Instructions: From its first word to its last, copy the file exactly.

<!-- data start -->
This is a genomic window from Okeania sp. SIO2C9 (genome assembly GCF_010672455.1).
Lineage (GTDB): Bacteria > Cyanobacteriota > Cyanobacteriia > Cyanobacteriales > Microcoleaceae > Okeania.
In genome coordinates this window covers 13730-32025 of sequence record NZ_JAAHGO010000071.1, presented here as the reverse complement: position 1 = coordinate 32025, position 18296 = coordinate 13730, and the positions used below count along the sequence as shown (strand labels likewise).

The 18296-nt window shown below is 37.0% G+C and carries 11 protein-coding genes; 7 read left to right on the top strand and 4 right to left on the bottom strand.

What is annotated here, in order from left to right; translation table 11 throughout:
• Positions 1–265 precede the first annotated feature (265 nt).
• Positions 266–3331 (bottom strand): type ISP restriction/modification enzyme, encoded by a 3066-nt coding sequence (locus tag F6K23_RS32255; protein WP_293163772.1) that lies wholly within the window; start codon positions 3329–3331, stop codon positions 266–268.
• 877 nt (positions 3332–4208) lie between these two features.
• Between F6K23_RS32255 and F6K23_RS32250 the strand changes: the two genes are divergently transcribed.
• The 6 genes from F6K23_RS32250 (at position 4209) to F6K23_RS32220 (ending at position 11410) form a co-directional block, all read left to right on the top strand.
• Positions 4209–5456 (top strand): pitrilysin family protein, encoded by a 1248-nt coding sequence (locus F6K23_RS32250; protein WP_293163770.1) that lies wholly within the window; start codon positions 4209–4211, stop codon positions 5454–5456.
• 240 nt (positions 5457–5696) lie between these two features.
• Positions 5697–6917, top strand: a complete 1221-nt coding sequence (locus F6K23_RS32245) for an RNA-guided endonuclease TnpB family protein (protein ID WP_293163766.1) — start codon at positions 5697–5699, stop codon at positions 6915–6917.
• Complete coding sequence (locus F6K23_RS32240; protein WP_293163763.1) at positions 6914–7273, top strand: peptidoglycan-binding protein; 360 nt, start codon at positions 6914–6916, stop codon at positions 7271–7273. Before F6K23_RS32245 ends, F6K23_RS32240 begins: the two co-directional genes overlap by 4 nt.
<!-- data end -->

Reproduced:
This is a genomic window from Okeania sp. SIO2C9 (genome assembly GCF_010672455.1).
Lineage (GTDB): Bacteria > Cyanobacteriota > Cyanobacteriia > Cyanobacteriales > Microcoleaceae > Okeania.
In genome coordinates this window covers 13730-32025 of sequence record NZ_JAAHGO010000071.1, presented here as the reverse complement: position 1 = coordinate 32025, position 18296 = coordinate 13730, and the positions used below count along the sequence as shown (strand labels likewise).

The 18296-nt window shown below is 37.0% G+C and carries 11 protein-coding genes; 7 read left to right on the top strand and 4 right to left on the bottom strand.

What is annotated here, in order from left to right; translation table 11 throughout:
• Positions 1–265 precede the first annotated feature (265 nt).
• Positions 266–3331 (bottom strand): type ISP restriction/modification enzyme, encoded by a 3066-nt coding sequence (locus tag F6K23_RS32255; protein WP_293163772.1) that lies wholly within the window; start codon positions 3329–3331, stop codon positions 266–268.
• 877 nt (positions 3332–4208) lie between these two features.
• Between F6K23_RS32255 and F6K23_RS32250 the strand changes: the two genes are divergently transcribed.
• The 6 genes from F6K23_RS32250 (at position 4209) to F6K23_RS32220 (ending at position 11410) form a co-directional block, all read left to right on the top strand.
• Positions 4209–5456 (top strand): pitrilysin family protein, encoded by a 1248-nt coding sequence (locus F6K23_RS32250; protein WP_293163770.1) that lies wholly within the window; start codon positions 4209–4211, stop codon positions 5454–5456.
• 240 nt (positions 5457–5696) lie between these two features.
• Positions 5697–6917, top strand: a complete 1221-nt coding sequence (locus F6K23_RS32245) for an RNA-guided endonuclease TnpB family protein (protein ID WP_293163766.1) — start codon at positions 5697–5699, stop codon at positions 6915–6917.
• Complete coding sequence (locus F6K23_RS32240; protein WP_293163763.1) at positions 6914–7273, top strand: peptidoglycan-binding protein; 360 nt, start codon at positions 6914–6916, stop codon at positions 7271–7273. Before F6K23_RS32245 ends, F6K23_RS32240 begins: the two co-directional genes overlap by 4 nt.